Lastly, is the issue of diversity and inclusiveness in the journal itself. The editorial board of Injury Prevention is now more diverse than ever. We recognise however that among those who hold the title editors—the metric used for assessing editorial board diversity18—much more needs to be done—only 1 out of the 12 editors is from an LMIC.

This can only be done as a community, and we call on injury researchers and practitioners to join us in responding to these issues and contribute to designing policies and procedure to strengthen diversity, inclusiveness and justice in the injury community. We call on injury researchers and practitioners to come forth with best practices to ‘be political’, when working on commercial, social, cultural and political determinants of injury prevention and management. We call on injury researchers and practitioners to engage in the debate and discourse on these, and other related topics.

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We acknowledge that this article was created and shaped on unceded traditional Indigenous lands (Kaurna Yerta, Gadigal, Bidjigal) and pay respect to Elders, past, present and emerging.



  • Twitter @DrSoumyadeepB, @rebeccaivers

  • Contributors All authors equally contributed to conceptualisation, drafting and review of final manuscript.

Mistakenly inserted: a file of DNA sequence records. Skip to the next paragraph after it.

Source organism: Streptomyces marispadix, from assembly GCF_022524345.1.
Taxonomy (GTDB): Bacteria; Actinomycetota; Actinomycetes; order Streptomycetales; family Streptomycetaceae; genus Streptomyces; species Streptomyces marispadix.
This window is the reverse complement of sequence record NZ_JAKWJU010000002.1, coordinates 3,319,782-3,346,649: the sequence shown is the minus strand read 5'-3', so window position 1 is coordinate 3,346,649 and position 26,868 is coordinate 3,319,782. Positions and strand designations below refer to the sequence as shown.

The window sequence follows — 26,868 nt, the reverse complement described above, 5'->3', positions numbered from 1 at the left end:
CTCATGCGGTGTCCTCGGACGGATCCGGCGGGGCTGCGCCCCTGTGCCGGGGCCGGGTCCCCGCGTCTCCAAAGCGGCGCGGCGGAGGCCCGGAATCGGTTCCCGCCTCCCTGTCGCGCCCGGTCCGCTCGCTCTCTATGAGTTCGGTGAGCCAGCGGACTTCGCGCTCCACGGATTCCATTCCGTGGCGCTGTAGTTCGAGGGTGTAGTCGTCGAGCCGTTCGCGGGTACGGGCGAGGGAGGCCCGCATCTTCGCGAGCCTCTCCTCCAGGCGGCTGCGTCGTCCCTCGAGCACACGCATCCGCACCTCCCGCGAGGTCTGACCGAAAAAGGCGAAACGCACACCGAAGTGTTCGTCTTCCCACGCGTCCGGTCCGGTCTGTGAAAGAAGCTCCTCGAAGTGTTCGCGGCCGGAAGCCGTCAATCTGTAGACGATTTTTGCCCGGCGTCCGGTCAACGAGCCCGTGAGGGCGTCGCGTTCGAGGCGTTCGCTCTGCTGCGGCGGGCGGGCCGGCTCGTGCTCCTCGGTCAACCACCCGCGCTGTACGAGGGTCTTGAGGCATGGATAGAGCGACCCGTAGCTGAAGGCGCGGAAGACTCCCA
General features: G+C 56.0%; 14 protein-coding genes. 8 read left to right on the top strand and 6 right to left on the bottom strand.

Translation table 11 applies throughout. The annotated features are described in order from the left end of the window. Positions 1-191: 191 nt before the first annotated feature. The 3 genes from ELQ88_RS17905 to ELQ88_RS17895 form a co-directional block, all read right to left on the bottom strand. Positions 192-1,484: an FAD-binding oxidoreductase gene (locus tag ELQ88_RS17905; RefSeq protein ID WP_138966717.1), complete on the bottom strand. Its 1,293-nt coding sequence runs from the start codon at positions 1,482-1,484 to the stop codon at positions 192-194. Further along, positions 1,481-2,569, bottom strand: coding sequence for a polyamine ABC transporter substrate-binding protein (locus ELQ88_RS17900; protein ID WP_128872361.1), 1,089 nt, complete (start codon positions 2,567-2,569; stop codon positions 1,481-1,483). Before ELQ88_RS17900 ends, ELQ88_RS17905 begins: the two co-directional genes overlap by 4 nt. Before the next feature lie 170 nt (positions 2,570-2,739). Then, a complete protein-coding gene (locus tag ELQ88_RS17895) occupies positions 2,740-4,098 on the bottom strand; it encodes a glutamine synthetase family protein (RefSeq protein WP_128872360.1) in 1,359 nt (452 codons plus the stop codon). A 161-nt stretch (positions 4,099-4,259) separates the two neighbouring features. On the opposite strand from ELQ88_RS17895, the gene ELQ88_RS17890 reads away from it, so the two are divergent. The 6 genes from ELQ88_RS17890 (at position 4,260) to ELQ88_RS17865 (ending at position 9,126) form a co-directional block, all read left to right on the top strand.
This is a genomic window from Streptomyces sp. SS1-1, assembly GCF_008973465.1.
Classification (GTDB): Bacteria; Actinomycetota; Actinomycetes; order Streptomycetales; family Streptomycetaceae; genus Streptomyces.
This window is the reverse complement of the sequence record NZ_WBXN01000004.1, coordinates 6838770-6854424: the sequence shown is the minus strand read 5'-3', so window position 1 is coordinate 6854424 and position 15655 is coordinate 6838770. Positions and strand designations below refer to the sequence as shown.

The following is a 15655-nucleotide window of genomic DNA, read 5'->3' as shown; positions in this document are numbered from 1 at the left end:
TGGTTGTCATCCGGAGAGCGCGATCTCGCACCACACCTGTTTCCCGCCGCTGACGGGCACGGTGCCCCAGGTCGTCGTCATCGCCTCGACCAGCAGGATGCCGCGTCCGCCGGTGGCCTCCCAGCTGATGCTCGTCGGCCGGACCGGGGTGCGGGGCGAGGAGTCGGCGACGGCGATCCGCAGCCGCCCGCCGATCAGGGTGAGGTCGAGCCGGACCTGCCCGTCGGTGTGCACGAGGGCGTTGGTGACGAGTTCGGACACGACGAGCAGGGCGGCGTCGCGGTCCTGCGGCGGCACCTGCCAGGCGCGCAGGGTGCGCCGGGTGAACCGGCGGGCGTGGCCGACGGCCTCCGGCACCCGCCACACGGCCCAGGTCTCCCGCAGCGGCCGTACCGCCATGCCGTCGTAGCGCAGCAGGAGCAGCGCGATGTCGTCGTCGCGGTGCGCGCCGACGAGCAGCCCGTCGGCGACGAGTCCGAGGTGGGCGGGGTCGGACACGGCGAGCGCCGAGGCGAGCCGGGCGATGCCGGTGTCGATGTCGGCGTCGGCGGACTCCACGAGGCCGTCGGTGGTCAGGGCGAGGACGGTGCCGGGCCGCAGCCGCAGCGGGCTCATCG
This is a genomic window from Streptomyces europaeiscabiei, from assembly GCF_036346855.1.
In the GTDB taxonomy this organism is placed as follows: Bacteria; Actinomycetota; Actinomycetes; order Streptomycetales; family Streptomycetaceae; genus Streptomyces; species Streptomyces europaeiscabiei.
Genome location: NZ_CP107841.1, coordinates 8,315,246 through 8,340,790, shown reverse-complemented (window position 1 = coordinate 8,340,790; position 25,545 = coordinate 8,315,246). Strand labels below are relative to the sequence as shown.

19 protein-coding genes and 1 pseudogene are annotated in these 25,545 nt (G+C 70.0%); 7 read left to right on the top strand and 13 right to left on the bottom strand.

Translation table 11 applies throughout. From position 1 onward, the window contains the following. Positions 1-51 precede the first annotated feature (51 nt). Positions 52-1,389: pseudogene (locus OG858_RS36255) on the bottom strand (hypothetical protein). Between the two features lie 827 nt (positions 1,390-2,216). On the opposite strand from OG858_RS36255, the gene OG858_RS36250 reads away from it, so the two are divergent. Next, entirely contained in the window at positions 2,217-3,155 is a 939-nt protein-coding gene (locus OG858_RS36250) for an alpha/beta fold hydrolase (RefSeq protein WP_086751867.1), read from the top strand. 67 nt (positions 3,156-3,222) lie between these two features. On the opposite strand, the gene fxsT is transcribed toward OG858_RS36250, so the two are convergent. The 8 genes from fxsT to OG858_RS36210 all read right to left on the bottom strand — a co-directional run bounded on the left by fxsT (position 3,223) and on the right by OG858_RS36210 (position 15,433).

• Funding The authors have not declared a specific grant for this research from any funding agency in the public, commercial or not-for-profit sectors.

  • Map disclaimer The boundaries and names shown on the map, are as provided by the software, and do not imply the expression of any opinion whatsoever on part of the authors or their institutions concerning the legal status of any country, territory or area or of its authorities, or concerning the delimitation of its frontiers or boundaries.

  • Competing interests SB declares non-financial conflict of interest as an advocate of equity and justice in the global health ecosystem. No other conflict of interest to declare.

  • Provenance and peer review Commissioned; internally peer reviewed.

  • Author note SB acknowledges his positionality in the global health ecosystem as a non-Dalit and non-Indigenous Indian, from a middle-class background working in India and Australia. CR is a female Aboriginal Injury epidemiologist. In Australia we live, work and play on unceded lands, where Truth-Telling and Treaty processes remain stagnant. RQI: As a white middle-class researcher from a high-income nation who holds positions of power and has worked on multiple research projects with collaborators from Indigenous communities and in low-income settings, I acknowledge my part in contributing to imbalances in global health inequity.